As a Times critic, Klein wrote a scathing review of one of Paik's Fluxus performances during the Avant-Garde Festival in New York in 1965.
Mr. Paik is a rampant member of the The Neo-Dada movement, whose head is John Cage. For this avant-garde segment, and it is a minor one, the "happening" is the thing. You just get up and do whatever comes to your head.... "The thing to do is keep the head alert, but empty." Mr. Paik seems to be succeeding.... Fraught with pretensions of profundity, Mr. Paik's efforts lacked any spark of originality, sensitivity or talent .7When Paik actually met Klein in 1967, the situation was different. "Howard wasn't anti-video," recalled Paik. "He was anti-happening. It is nice that Howard did not take that as a bad example of my work. He is a good, straight guy. He is absolutely not a tricky guy. With Howard you always know where you stand." 8 That year, Paik had run out of money and owed Con Edison a large sum. He had become resigned to leaving the country until Klein (newly hired at the foundation) bailed him out by orchestrating a $13,750 grant to the State University of New York at Stony Brook for Paik to become a "consultant in communications research" (Allan Kaprow, who was teaching at Stony Brook, was also responsible for initiating the grant). During that time, Paik wrote the first of two reports he would write for the foundation, probably his most important essay, "Expanded Education for the Paper-Less Society."9 Throughout the years, he received many other grants and artist-in-residencies from the foundation, including support for his two large collaborative satellite broadcast projects, Good Morning, Mr. Orwell (1984) and Bye, Bye Kipling (1986), and for his retrospective exhibition at the Whitney Museum of American Art in 1982. Paik officially served as Klein's advisor during 1973.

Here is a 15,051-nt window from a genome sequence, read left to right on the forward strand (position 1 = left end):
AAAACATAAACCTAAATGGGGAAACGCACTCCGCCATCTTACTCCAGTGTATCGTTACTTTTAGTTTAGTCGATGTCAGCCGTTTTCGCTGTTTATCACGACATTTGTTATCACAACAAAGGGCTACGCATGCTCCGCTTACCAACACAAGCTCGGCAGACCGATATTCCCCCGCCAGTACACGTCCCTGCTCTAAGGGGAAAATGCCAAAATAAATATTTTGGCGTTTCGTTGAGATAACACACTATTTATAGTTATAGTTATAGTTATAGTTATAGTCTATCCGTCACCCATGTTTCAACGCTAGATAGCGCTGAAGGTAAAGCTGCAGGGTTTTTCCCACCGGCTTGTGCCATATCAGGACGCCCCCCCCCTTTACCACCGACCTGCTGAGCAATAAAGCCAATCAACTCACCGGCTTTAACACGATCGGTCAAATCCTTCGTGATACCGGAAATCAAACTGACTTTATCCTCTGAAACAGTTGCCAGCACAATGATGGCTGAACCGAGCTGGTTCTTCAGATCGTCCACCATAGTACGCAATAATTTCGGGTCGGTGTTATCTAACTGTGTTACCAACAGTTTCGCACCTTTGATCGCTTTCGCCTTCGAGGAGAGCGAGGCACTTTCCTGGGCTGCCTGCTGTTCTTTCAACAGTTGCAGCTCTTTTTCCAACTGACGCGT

While he has received much publicity as an artist, Paik's role as an operator behind the scenes in the development of video art has remained largely unexamined. There is no question that Paik was a key figure in fostering video art in its infancy and assisting in its "museumization." He has been instrumental in encouraging younger artists, among them Bill Viola, Kit Fitzgerald, and John Sanborn, and in orchestrating the founding of several organizations and programs. He often acted as liaison between Klein and the video community, introducing him to curators John Hanhardt, Barbara London, and David Ross (meetings that resulted in grants to the Whitney Museum of American Art, the Museum of Modern Art, and the Everson Museum, respectively), and provided the creative force behind several grant trends. Klein defines Paik's role:
Nam June has the most extraordinary combination of self-effacement, in terms of giving everybody else credit, and also self-promotion, because he has always been very aware of his position in history. In one sense, it is a manufactured position, but it isn't manufactured because it is in fact
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